An algebraic structure is here taken in a traditional sense as a set $S$ with a (not necessarily finite) number of operations $\alpha$ of various arity and satisfying some axioms (not necessarily of first order). That is, we are discussing objects of an equationally presentable or algebraic category.
An $\Omega$-group is an algebraic structure which amounts to a group (usually written additively but not necessarily commutative) together with a set $\Omega$ of operations of any arity, such that for each $n$-ary operation $\alpha\in \Omega$, the distributivity in each variable holds:
The classical examples are of course groups and rings, but also modules over a fixed ring: each element of the ground ring is a unary operation. An older term group with operators is traditionally used for $\Omega$-groups when only unary operations/operators are considered. The general theory of $\Omega$-groups is similar to the basics of group and ring theory, including ideals, quotient $\Omega$-groups, isomorphism theorems, etc. For example, the Jordan–Holder theorem holds: if there is a composition series, then every two composition series are equivalent up to permutation of factors. An obvious horizontal categorification of $\Omega$-groups is also interesting.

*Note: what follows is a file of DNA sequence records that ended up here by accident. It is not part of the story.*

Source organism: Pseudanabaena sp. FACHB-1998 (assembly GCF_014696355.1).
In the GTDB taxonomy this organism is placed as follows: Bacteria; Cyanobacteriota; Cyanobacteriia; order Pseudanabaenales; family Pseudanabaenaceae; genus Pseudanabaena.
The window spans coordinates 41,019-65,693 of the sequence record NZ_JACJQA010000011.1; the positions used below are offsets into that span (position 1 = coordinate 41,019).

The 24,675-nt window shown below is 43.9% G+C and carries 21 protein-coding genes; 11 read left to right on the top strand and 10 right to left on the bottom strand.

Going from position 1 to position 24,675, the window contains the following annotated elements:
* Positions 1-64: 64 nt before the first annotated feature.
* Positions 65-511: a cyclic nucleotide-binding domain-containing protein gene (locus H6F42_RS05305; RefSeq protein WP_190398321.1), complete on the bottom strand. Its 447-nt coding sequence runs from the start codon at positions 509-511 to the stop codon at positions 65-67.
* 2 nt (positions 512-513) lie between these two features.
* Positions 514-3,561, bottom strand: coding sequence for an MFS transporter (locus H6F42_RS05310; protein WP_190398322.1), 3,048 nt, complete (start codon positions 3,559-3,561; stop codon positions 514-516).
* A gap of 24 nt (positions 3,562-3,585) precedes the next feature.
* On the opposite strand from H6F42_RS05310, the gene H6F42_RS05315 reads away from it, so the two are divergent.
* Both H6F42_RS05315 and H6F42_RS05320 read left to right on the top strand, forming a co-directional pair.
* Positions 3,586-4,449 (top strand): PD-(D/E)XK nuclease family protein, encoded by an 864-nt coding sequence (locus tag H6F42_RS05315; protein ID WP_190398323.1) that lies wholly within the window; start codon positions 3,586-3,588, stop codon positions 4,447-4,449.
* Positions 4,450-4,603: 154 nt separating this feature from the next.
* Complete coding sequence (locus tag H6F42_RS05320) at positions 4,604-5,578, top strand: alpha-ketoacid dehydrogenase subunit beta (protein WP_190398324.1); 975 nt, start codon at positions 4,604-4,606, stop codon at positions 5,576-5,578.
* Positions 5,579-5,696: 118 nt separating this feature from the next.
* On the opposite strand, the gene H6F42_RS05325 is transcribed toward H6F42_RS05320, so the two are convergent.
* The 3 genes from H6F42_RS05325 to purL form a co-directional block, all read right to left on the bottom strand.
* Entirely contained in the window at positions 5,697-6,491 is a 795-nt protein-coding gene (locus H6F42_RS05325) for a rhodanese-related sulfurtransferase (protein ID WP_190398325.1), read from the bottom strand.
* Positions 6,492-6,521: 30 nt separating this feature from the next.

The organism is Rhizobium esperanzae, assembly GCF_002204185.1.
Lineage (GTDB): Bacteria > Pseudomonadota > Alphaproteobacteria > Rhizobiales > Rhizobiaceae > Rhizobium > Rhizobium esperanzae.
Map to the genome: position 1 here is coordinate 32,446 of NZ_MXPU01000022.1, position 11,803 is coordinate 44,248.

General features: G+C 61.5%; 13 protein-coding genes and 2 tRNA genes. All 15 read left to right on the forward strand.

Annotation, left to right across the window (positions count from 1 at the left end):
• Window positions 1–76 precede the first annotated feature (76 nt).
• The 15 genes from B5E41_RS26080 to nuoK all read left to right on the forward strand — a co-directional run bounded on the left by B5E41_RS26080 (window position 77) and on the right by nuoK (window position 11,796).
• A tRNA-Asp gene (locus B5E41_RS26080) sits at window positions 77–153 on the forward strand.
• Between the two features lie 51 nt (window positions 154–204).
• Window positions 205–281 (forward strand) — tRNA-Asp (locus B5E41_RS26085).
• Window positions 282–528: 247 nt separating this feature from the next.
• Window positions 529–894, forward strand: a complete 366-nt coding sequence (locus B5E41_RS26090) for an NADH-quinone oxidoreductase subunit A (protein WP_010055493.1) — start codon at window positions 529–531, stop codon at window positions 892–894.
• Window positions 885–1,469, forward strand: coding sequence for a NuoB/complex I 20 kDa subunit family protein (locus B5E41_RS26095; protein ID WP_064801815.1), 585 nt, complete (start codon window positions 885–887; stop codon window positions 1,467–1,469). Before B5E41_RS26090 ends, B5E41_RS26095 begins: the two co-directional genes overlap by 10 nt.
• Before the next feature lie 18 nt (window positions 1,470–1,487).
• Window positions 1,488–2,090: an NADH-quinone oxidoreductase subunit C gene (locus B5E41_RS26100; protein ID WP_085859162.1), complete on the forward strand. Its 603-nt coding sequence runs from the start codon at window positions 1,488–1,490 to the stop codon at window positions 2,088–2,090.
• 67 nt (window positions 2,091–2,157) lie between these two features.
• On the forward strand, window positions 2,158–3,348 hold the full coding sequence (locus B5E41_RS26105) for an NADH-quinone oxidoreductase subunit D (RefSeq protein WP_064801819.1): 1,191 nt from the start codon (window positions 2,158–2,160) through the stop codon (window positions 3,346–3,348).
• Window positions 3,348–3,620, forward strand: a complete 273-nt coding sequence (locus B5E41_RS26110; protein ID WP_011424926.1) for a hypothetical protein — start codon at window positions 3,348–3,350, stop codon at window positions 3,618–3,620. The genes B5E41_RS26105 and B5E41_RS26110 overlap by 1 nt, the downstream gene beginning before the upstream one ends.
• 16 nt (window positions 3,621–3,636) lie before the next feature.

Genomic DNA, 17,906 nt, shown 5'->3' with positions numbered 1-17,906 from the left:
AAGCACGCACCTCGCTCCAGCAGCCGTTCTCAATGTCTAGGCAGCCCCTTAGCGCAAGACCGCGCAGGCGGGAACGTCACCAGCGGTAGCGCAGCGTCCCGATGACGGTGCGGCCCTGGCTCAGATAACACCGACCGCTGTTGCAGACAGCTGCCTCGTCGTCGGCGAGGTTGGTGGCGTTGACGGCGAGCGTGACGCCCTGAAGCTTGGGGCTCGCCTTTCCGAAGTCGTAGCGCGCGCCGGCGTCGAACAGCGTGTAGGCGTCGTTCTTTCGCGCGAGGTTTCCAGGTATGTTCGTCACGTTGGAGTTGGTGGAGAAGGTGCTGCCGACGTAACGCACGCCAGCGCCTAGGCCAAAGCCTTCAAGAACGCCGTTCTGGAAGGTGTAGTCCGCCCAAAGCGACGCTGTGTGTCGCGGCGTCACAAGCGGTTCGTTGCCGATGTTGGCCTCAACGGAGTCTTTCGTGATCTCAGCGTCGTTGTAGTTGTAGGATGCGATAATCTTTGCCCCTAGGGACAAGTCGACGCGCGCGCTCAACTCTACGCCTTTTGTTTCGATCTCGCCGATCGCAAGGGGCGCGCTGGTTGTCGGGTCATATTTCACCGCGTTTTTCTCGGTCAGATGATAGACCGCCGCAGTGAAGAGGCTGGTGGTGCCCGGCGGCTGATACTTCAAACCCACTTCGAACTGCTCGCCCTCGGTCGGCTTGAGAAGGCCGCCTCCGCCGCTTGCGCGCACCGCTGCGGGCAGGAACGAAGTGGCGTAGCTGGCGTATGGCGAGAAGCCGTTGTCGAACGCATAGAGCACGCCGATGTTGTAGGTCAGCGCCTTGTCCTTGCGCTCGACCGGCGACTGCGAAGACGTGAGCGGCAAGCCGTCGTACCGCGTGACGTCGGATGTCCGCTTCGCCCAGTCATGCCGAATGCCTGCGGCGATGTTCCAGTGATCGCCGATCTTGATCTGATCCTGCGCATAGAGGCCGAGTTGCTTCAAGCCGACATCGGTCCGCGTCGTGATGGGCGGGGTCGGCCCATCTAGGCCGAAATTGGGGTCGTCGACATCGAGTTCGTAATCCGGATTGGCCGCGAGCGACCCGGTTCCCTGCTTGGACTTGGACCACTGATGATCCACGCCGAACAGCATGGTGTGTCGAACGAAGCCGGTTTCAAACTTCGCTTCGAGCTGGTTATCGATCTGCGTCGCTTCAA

Note that $\Omega$ is a capital Greek letter; $\omega$-group is rather a synonym for (for some people strict) $\infty$-groupoid with a single object, hence nothing to do with $\Omega$-groups.
Wikipedia, Group with operators.
N. Bourbaki, Algebra I, ch. 1-3.
E. I. Khukhro, Local nilpotency in varieties of groups with operators, Russ. Acad. Sci. Sbornik Mat. 78 379, 1994. [[doi](http://dx.doi.org/10.1070/SM1994v078n02ABEH003475)]
Grace Orzech, Obstruction theory in algebraic categories I, II, J. Pure Appl. Algebra 2 (1972) 287-340, 315–340.